Salt used on walkways and roadways can be detrimental to the health of your lawn. If an excessive amount of salt gets onto your lawn, the grass may die out.
Salt is used in the culinary art to bring out the flavours in food. But, too much salt in your diet can lead to high blood pressure and other health issues.
Too much snow on the walks or roads can become a hazard and present problems for safe use of the sidewalks and roadways. In removing snow, too much snow shoveling can be unhealthy if it causes undue exertion. That exertion can affect your blood pressure and cause a heart attack.
So when it's a choice between shoveling the walkway or using a lot of salt instead, some choices may have to be made to balance safety and health.
Getting someone else to move the snow is one way to have a safe path and avoid exertion. And, yes, sometimes using salt on the walkway is prudent. This is especially so if the snow has turned into ice.
Salt is often used because it will melt snow and ice. Give it a bit of time, maybe a little sunshine and the walkway will be free of ice and snow. However, if the salt ends up on the lawn, it can affect the health of the grass. Salt can end up on lawns if a mixture of snow and salt is moved off of the walkway and piled on the lawns. Sometimes, salt has been applied and then more snow falls. The new snow and the old salt are pushed or piled onto the lawn.
Salt can also end up damaging the lawn by getting onto the edges of the lawn. Often the walkway or driveway may be sloped. The salt or a snow/salt mixture ends up along the edge of the grass.
In the spring, the edges of the lawn have died off and you are left with bare or dead spots. The rest of the lawn turns green and starts to grow, but the edges where the salt has ended up on the lawn will die off. The lack of turf in these areas disrupts the beauty of a lawn that is starting to green up in the spring.
To repair the damage, some fresh soil or peat moss should be spread out along the bare and thin areas. Some good quality grass seed must be sprinkled along the edge. Rake lightly to lightly cover the seeds. Keep moist for a couple of weeks. The new grass will soon sprout and fill in the bare patches.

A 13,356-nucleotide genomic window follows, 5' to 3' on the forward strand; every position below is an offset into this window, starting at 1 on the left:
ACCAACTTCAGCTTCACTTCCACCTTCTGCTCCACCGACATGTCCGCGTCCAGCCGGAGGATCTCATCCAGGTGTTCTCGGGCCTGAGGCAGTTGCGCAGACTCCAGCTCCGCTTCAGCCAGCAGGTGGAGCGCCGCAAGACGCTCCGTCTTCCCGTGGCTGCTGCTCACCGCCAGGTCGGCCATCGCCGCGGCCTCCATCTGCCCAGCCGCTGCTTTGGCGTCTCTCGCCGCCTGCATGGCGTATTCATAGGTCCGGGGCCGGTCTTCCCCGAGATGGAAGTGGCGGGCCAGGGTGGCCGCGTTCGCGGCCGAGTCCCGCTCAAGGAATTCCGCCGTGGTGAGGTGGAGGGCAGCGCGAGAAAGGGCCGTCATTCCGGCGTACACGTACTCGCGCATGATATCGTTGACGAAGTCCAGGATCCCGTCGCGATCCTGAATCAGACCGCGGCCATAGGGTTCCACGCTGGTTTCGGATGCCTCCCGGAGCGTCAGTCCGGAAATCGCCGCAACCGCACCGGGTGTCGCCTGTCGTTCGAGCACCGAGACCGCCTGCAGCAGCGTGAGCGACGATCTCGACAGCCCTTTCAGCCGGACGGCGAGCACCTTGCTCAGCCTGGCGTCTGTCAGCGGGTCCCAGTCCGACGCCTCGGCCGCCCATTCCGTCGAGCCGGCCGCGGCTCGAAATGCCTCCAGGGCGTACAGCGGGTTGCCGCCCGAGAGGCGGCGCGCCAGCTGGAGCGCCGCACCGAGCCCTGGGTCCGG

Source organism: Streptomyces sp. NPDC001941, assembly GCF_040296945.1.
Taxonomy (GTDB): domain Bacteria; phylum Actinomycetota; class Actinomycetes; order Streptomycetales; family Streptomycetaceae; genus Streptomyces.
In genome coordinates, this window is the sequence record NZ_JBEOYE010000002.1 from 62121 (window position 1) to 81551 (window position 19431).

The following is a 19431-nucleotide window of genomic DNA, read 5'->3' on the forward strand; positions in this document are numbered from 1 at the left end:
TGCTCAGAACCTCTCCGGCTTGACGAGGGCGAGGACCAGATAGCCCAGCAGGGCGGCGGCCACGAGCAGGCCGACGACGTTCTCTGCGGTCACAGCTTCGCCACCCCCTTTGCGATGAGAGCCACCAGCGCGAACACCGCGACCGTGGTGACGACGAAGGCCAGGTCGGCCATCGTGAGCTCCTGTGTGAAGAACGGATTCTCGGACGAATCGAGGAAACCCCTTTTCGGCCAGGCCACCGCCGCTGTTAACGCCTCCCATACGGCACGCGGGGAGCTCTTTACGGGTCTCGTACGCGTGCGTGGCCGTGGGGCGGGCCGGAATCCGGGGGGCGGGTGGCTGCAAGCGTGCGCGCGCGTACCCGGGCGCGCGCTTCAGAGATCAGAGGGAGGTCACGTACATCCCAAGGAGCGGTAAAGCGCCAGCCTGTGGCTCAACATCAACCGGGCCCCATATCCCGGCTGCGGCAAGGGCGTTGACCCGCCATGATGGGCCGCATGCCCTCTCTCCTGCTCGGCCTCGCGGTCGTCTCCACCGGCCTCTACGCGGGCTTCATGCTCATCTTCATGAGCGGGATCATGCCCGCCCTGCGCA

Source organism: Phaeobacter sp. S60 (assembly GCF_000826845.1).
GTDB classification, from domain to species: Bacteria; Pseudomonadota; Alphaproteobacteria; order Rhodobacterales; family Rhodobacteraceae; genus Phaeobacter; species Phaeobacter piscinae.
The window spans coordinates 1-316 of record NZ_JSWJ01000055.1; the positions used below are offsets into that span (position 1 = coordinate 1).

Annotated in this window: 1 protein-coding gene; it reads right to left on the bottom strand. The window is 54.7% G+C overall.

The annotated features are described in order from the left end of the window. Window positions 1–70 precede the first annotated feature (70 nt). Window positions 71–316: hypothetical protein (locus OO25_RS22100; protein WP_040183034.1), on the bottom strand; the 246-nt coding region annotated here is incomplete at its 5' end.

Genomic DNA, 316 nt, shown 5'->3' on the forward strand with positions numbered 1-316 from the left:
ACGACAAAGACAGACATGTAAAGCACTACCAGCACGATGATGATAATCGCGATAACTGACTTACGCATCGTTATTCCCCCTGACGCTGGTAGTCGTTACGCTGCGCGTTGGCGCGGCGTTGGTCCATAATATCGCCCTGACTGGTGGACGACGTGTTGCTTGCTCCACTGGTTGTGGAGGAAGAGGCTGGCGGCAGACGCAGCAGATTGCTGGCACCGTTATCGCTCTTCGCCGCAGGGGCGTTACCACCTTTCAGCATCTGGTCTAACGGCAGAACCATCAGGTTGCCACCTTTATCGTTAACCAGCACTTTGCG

An application of Turf King's LOGI-CAL gypsum will help helpful in counteracting the effects of the excessive salt. In fact, applying the gypsum in the fall before the snow comes will prevent much of the salt damage. Turf King Hamilton regularly applies Turf King's LOGI-CAL gypsum to several properties that have had perennial salt damage issues. This improves their lawn and makes their lawn care program all the more effective.
Other ways to minimize salt damage to lawn is to use products that do not damage lawns. Sometimes using sand is enough to ensure safe walking and driving without the use of salt. Other ice melting products are available. These products are less harmful to lawns. The disadvantage is that they are more costly than salt. If, however, the extra cost is less than the cost of repairing the lawn damage, the safer products may be worthwhile.
The overall consideration is to have the lawn looking as good as possible while minimizing the cost and effort of your lawn care program.
Turf King's LOGI-CAL soil supplement contains gypsum and can be used to help with salt problems.